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Front Page » June 7, 2005 » Opinion » Changes in news distribution will affect all
Published 3,459 days ago

Changes in news distribution will affect all


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By RICHARD SHAW
Sun Advocate community editor

This past week I spent four days in southern California at corporate meetings concerning all the newspapers in our chain and I found out something I suspected, but wasn't sure of.

Many newspapers across the country are in great peril of disappearing.

The newspaper has been the stalwart of spreading news (sometimes factual and sometimes not) for over 500 years. When our country was founded it was the only way that people could get information about what was going on except by word of mouth.

In a free society newspapers are what have kept people up to date about what was going on with their local, state and federal governments. The newspaper is the watchdog for the citizens of a small town, just like it is when it comes to international politics.

Today consumers have many more choices where to get their news than even people 30 years ago did. Then television and radio was a newspapers biggest competitor. Today it is the internet and that medium is beginning to hurt many news organizations bottom lines so badly that it could mean the demise of many papers.

Some would say that is how progress works. Just look at the travel industry. At the turn of the 19th century railroads were the main way people traveled across the United States. Airplane transport was a pie in the sky dream that few, particularly railroad moguls, foresaw as a certainty. Today most people travel across the country either by car or by airplane.

There are many other examples of industries that have gone by the wayside over the years because of changes. It is nothing new. But the newspaper has been the staple of people for a very long time. It is easy to see how national and even state media outlets such as television, radio and the internet could replace information for people about issues at those levels. However, in small communities, what would replace the local stories and information that comes into homes each week via the newspaper?

However, changing times requires changing tactics. Internet sites are taking classified advertising away from almost all newspapers, particularly in the area of employment. Most human resource directors that are looking for qualified workers spend the vast majority of their advertising money on the internet instead of in newspapers. It's a fact of life those of us in the newspaper business have to live with and cope with.

The question is if we can deal with it. I believe we can and in fact in some ways I welcome the competition, because that factor should make our product better. In the last five years the Sun Advocate has spent a lot of time and money developing a user friendly website that provides a great deal of the information we have in the paper on the web. Our classifieds are on the web and we are anticipating tying that service to another that will connect us with many newspaper sites all over the country.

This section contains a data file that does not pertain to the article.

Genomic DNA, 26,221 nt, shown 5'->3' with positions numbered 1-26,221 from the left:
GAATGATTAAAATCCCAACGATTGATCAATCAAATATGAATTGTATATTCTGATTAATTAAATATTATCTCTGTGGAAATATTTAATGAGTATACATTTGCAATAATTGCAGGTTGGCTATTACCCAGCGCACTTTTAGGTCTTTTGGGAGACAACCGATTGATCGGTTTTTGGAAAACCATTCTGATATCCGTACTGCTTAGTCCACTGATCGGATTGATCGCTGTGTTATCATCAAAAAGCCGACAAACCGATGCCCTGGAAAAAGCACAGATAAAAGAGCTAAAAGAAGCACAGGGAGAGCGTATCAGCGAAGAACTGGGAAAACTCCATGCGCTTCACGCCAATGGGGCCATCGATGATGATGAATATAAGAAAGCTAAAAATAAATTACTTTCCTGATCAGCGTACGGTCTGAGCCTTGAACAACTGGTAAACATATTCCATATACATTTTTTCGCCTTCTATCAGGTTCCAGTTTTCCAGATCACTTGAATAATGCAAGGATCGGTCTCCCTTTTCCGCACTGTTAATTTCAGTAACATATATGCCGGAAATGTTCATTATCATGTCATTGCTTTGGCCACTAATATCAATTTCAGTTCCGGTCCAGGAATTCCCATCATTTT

One of the statistics that is startling about newspaper readership is that as surveys sample people that grow younger in age, the readership goes down consistently. Many people under 30 years of age no longer read the newspaper, but get their information off the web. And with the advent of cell phones that will provide that same information, the portability and instant access will make the competition for that age group even stiffer. That means newspapers need to think of new ways to attract younger readers and to keep them. Ours included.

Last week the story of Deep Throat ate up all the headlines, and traditionally people would think that is what would be the number one topic of conversation amongst the American public. But what journalists and news people think are important is often skewed by their closeness to the stories and their education. Based on our pop culture society it should shock no one that what people really wanted to talk about last week was who won American Idol and what was happening in the Michael Jackson trial.

What does it all mean? A recent article I saw said that newspapers will go away within 100 years. Many other people think it will be much sooner than that. As a newspaper person, that is a hard dose of possible reality to take. However, I also know predictions about the future, no matter who the expert is, are always subject to unknown circumstances at the time of the prediction. Newspapers need to change. They need to become more electronically connected to their readers and they also need to be more responsive to a readership that continues to change.

In my life newspapers have played a big role since the first time I can remember my dad sitting in our kitchen reading his morning Salt Lake Tribune while he ate his breakfast to my present morning routine of looking at all the news items we know we have to cover. It's hard for me to imagine a modern free society without a newspaper that I can sit with on a Sunday morning or one I can look at to find detail on stories I just heard a short snippet about on the television news. There are a lot of stories out there, many of which the present media passes right by. I have to remind myself that just because things aren't important in my world, doesn't mean they aren't important.

And if they are important to someone and I miss them, someone else may not.


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June 7, 2005
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